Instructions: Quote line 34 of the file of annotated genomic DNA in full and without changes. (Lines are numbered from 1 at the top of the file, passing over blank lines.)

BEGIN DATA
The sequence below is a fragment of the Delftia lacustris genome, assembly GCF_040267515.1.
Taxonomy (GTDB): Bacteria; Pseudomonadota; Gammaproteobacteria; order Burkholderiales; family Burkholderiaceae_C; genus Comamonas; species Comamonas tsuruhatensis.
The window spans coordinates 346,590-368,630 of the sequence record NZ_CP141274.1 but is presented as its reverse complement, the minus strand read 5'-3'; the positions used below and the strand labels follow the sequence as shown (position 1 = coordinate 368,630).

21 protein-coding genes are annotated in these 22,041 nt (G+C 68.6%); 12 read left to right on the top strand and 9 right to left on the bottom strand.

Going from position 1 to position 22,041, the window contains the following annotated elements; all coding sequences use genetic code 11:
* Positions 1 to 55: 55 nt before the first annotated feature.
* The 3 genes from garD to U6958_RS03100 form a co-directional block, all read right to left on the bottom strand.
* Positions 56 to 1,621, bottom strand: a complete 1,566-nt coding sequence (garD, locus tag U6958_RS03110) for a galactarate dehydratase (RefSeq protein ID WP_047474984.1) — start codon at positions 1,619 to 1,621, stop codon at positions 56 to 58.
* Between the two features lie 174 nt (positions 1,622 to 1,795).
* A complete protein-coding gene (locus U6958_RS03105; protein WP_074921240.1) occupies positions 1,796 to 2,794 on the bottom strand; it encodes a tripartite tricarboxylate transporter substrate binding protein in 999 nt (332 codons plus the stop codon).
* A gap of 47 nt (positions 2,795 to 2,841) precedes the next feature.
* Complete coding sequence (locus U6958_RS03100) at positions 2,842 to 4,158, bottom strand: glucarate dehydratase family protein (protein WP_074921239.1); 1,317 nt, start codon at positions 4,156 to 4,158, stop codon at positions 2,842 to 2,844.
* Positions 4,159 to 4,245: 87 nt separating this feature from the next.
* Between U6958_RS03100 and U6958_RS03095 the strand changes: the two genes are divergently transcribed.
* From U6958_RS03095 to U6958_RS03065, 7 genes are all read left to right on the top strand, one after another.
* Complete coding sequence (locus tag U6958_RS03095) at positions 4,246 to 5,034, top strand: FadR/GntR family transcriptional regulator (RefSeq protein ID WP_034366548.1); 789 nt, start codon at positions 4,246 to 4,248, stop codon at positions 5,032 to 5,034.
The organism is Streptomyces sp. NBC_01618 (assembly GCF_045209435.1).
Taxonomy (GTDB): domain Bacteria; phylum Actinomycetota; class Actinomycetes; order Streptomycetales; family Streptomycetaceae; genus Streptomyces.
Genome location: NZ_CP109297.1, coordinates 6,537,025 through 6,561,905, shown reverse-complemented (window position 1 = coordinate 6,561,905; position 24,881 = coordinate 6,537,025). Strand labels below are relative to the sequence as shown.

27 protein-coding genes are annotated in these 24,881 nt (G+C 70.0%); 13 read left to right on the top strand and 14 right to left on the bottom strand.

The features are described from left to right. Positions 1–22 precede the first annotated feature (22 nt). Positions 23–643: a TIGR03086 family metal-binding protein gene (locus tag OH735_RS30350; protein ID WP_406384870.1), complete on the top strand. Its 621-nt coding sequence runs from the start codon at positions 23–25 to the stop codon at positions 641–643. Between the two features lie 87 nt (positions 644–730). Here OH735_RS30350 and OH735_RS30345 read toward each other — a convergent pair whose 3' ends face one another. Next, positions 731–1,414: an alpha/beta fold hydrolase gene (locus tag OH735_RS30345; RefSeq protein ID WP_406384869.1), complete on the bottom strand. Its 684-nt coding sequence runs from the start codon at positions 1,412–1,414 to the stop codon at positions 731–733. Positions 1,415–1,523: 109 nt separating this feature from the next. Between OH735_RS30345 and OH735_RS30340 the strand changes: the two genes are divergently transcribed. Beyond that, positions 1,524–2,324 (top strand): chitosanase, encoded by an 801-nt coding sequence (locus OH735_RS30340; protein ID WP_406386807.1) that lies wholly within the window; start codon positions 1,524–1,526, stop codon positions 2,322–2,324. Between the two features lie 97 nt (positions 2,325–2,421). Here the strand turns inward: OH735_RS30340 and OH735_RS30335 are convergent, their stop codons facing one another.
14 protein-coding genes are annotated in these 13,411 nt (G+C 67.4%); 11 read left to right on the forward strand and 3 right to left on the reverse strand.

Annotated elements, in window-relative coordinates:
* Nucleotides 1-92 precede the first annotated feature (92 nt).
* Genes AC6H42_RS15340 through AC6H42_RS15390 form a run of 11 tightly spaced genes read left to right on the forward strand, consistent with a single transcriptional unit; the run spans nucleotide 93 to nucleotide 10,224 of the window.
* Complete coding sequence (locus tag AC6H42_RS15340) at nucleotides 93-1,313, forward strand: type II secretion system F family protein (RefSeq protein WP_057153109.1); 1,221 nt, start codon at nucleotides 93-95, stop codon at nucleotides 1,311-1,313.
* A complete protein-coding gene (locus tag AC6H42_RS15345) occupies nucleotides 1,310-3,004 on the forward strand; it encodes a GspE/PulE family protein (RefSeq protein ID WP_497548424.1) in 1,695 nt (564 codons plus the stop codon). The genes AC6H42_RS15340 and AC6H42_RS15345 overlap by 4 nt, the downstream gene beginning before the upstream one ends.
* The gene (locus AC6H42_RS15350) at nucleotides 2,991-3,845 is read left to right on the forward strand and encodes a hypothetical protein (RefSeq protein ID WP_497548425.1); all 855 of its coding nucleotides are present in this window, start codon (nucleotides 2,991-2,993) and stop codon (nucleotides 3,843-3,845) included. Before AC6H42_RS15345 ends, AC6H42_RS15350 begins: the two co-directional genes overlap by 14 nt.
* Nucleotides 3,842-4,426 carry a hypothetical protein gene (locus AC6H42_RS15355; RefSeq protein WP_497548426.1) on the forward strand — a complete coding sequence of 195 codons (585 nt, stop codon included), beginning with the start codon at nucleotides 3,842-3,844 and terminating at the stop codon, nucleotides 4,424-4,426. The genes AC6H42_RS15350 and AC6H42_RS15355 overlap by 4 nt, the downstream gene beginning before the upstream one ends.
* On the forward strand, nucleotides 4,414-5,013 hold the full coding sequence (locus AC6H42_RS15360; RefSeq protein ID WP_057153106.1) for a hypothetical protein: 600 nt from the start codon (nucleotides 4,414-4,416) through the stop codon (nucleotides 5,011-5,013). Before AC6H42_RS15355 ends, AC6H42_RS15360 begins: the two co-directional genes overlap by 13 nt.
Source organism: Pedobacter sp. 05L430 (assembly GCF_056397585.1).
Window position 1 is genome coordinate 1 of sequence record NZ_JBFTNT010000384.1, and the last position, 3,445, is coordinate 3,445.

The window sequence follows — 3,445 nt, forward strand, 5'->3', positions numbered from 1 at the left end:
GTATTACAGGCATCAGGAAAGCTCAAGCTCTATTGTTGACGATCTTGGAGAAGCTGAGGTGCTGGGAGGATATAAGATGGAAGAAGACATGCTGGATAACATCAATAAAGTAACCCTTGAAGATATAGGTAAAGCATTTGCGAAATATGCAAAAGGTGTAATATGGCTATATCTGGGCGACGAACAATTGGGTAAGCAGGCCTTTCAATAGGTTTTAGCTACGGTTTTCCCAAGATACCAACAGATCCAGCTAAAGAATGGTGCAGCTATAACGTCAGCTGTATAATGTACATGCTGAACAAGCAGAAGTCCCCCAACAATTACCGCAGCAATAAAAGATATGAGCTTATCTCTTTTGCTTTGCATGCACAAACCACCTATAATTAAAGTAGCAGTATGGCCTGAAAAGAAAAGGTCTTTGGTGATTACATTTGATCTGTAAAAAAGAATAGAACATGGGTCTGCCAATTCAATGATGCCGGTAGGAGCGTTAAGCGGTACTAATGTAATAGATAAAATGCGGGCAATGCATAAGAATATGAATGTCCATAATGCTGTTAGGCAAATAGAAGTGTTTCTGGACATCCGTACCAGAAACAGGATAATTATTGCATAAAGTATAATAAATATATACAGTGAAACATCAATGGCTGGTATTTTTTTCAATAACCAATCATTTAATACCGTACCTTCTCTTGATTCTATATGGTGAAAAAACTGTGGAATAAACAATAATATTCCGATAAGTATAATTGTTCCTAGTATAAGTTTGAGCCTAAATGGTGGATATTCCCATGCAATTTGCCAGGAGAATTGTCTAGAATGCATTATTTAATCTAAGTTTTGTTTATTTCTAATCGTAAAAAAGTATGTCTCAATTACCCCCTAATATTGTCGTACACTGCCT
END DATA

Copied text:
GTATTACAGGCATCAGGAAAGCTCAAGCTCTATTGTTGACGATCTTGGAGAAGCTGAGGTGCTGGGAGGATATAAGATGGAAGAAGACATGCTGGATAACATCAATAAAGTAACCCTTGAAGATATAGGTAAAGCATTTGCGAAATATGCAAAAGGTGTAATATGGCTATATCTGGGCGACGAACAATTGGGTAAGCAGGCCTTTCAATAGGTTTTAGCTACGGTTTTCCCAAGATACCAACAGATCCAGCTAAAGAATGGTGCAGCTATAACGTCAGCTGTATAATGTACATGCTGAACAAGCAGAAGTCCCCCAACAATTACCGCAGCAATAAAAGATATGAGCTTATCTCTTTTGCTTTGCATGCACAAACCACCTATAATTAAAGTAGCAGTATGGCCTGAAAAGAAAAGGTCTTTGGTGATTACATTTGATCTGTAAAAAAGAATAGAACATGGGTCTGCCAATTCAATGATGCCGGTAGGAGCGTTAAGCGGTACTAATGTAATAGATAAAATGCGGGCAATGCATAAGAATATGAATGTCCATAATGCTGTTAGGCAAATAGAAGTGTTTCTGGACATCCGTACCAGAAACAGGATAATTATTGCATAAAGTATAATAAATATATACAGTGAAACATCAATGGCTGGTATTTTTTTCAATAACCAATCATTTAATACCGTACCTTCTCTTGATTCTATATGGTGAAAAAACTGTGGAATAAACAATAATATTCCGATAAGTATAATTGTTCCTAGTATAAGTTTGAGCCTAAATGGTGGATATTCCCATGCAATTTGCCAGGAGAATTGTCTAGAATGCATTATTTAATCTAAGTTTTGTTTATTTCTAATCGTAAAAAAGTATGTCTCAATTACCCCCTAATATTGTCGTACACTGCCT